Collins opines that this team was "way too good" to have finished 6-13 with C.J. Harris, Travis McKie, Devin Thomas, and a cast of "three or four other freshmen who didn’t look like they belonged in the CAA." With this article Collins has effectively departed from the path taken over the first two seasons where he wrote, and believed, Bzdelik needed more time at the helm of Wake Forest.
Bzdelik has now been at Wake Forest for three years and Collins rightfully notes that with this team he "had an ACC team."
Collins also includes plenty of lines which will surely stoke the fire of the already furious Wake Forest fan base, strongly hinting that he does not buy into the "good/bad" paradigm that Jeff Bzdelik, Ron Wellman and the Wake Forest administration has attempted to use as a dividing line between Dino Gaudio’s teams and recruits and Jeff Bzdelik’s teams.
Perhaps the most damning and effective line of the article is Collins’ question: Which ACC coach got less out of what he had this season? An argument for this could be made for Mark Gottfried, but the Wolfpack is still playing in the ACC Tournament and looks to peaking at the right time heading towards the NCAA’s. The answer, as Collins clearly knows, is painfully obvious: Jeff Bzdelik.
The actual statistics do not need to be rehashed. Every Wake fan knows that Bzdelik has a horrible record at Wake – and at Colorado for that matter. This article is insightful not because of the arguments presented, but rather because of the source of the argument. Collins has the role of Wake Forest beat writer and is undoubtedly the closest media presence to the team. He has handled his job with all the professionalism we would expect from him, and he has endured the overtly awkward job of dealing with Bzdelik in the media setting for the last three years.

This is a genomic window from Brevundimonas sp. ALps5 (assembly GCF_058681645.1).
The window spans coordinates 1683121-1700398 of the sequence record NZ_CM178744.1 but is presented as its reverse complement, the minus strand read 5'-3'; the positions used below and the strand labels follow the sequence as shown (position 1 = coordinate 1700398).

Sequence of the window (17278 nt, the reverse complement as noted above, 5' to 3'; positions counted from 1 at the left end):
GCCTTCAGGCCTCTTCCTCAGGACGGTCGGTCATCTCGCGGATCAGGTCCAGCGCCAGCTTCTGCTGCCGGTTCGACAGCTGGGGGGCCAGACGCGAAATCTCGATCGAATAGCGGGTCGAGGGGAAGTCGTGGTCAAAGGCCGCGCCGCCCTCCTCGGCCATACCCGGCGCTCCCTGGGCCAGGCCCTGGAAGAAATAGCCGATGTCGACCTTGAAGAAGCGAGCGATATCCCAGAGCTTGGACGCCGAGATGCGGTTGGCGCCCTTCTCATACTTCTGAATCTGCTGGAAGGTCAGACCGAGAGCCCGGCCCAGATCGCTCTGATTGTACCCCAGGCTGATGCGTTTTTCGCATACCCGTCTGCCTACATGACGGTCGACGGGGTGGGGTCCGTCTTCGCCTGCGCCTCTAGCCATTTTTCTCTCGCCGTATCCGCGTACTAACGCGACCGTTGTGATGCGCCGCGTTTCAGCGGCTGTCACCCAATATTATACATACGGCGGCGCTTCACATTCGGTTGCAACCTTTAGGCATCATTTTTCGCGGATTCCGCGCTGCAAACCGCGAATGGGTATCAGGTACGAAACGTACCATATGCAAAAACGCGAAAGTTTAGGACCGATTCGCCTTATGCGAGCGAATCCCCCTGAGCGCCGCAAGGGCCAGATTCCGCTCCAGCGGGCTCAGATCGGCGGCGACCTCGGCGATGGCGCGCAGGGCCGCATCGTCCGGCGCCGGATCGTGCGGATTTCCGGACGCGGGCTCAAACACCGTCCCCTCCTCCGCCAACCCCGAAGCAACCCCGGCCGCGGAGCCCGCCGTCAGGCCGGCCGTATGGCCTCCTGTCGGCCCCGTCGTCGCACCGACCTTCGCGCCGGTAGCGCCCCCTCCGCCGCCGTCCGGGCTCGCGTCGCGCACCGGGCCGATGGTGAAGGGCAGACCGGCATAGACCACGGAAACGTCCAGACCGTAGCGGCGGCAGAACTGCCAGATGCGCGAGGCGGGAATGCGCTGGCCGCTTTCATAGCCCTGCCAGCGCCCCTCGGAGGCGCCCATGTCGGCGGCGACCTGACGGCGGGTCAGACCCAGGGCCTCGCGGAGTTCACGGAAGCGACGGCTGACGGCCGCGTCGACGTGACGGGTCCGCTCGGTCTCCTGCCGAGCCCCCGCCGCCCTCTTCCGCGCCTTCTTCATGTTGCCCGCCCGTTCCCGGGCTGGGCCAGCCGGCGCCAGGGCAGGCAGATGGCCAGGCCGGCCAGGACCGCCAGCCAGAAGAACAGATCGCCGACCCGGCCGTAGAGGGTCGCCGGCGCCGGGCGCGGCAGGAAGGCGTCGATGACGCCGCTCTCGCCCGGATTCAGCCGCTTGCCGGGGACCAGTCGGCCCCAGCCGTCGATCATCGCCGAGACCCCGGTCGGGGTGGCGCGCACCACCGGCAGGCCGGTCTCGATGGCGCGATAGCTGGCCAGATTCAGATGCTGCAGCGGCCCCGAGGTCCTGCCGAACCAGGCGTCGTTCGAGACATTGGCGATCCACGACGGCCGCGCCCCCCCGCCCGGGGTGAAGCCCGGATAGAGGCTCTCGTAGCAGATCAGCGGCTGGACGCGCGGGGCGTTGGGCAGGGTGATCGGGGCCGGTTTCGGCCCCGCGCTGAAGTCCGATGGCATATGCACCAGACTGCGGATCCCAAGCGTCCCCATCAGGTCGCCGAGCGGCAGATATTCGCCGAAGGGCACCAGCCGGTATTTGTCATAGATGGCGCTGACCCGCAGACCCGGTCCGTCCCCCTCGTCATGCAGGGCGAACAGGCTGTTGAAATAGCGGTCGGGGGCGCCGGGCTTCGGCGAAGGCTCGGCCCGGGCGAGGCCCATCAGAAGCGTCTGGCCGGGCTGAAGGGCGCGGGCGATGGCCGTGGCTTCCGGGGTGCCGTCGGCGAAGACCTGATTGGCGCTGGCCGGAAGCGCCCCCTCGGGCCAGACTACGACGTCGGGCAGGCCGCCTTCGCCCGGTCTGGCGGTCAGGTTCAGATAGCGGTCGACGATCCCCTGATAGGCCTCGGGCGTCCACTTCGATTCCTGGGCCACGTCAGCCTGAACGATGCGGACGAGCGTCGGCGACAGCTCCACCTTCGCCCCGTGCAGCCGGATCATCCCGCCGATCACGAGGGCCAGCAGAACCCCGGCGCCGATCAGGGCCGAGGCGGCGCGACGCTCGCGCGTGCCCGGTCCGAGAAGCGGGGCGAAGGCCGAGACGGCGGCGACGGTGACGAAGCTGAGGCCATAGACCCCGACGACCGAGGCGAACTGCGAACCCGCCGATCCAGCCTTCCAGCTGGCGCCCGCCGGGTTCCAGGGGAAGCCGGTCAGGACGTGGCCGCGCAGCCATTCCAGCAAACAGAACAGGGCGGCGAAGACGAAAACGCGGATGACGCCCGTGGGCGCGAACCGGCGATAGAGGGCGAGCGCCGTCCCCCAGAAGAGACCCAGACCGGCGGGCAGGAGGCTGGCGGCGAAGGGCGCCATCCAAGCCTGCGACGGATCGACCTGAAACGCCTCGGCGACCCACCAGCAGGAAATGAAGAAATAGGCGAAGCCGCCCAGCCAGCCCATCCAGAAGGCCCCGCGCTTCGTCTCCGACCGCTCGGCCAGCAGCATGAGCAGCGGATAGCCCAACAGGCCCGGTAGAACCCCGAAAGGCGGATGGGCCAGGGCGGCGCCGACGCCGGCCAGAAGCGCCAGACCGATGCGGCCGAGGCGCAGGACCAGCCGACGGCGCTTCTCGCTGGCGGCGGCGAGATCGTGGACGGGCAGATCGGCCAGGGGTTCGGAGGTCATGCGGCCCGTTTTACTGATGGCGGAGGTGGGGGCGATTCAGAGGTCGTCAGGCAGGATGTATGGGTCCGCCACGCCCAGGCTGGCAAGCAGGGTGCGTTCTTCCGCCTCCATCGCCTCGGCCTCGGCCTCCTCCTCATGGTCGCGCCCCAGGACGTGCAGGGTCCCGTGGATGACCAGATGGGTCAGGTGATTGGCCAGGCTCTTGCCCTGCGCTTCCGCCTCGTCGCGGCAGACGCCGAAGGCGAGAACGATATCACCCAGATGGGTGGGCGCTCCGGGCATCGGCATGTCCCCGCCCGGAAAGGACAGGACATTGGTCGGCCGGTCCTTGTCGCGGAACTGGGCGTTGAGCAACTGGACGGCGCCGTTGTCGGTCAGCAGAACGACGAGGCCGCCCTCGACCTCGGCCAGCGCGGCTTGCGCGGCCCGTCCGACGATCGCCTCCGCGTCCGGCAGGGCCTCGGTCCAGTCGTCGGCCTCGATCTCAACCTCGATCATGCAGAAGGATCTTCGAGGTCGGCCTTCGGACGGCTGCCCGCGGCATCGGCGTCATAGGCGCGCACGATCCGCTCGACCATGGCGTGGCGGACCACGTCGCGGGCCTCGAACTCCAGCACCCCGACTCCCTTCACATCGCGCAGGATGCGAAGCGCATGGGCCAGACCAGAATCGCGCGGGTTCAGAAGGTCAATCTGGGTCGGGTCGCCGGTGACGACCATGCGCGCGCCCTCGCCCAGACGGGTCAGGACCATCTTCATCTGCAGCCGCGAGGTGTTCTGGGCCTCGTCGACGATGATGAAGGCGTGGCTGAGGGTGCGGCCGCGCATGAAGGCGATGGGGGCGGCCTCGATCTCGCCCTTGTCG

If the beat writer has reached a clear level of frustration, it should be a major indication of the temperature of the fan base. Collins further notes that it is not his job to hire or fire coaches, but that for what it’s worth he would go after Virginia Commonwealth head coach Shaka Smart were it his job.
It is clear that Collins has crossed the Rubicon with this article. Despite the various encounters I have personally had with Wake Forest media relations and sports information in multiple capacities, I do not believe that this will impact the credentials or job that Collins currently holds as Wake Forest beat writer. I do not fault or blame anybody who believes that this will mark the end of Collins’ reign as it is very possible that Wake Forest could be extremely reactionary about the article. Everyone associated with Demon Deacons athletics in general probably knows Wake Forest’s media relations department is fickle on its best day.
The biggest question now is not whether or not Wake Forest can afford a change, it is whether or not Wake Forest can afford not to make a change. The evidence mounted against Jeff Bzdelik goes well beyond a reasonable doubt on whether or not he should return.
Fans raised $2500 in under 24 hours to mount an advertising campaign against him and the beat writer indicates that he does not believe that Jeff Bzdelik can get the job done. At the end of the day it must be asked: Is anybody listening? Does anybody in Wake Forest’s administration care about the general unrest of the fan base? If they do, it’s time for action before they reach a point where they cannot get the fan base back because they are quickly approaching this point.
Collins concludes the article by stressing that he is tired of the excuses and will no longer "peddle the future of Wake Forest," but does not fault Bzdelik and Wellman for doing so because "what else do they have to sell?" Well stated, Dan.
If a fan base screams and everybody hears it does it make a sound to the administration? Obviously not at Wake Forest.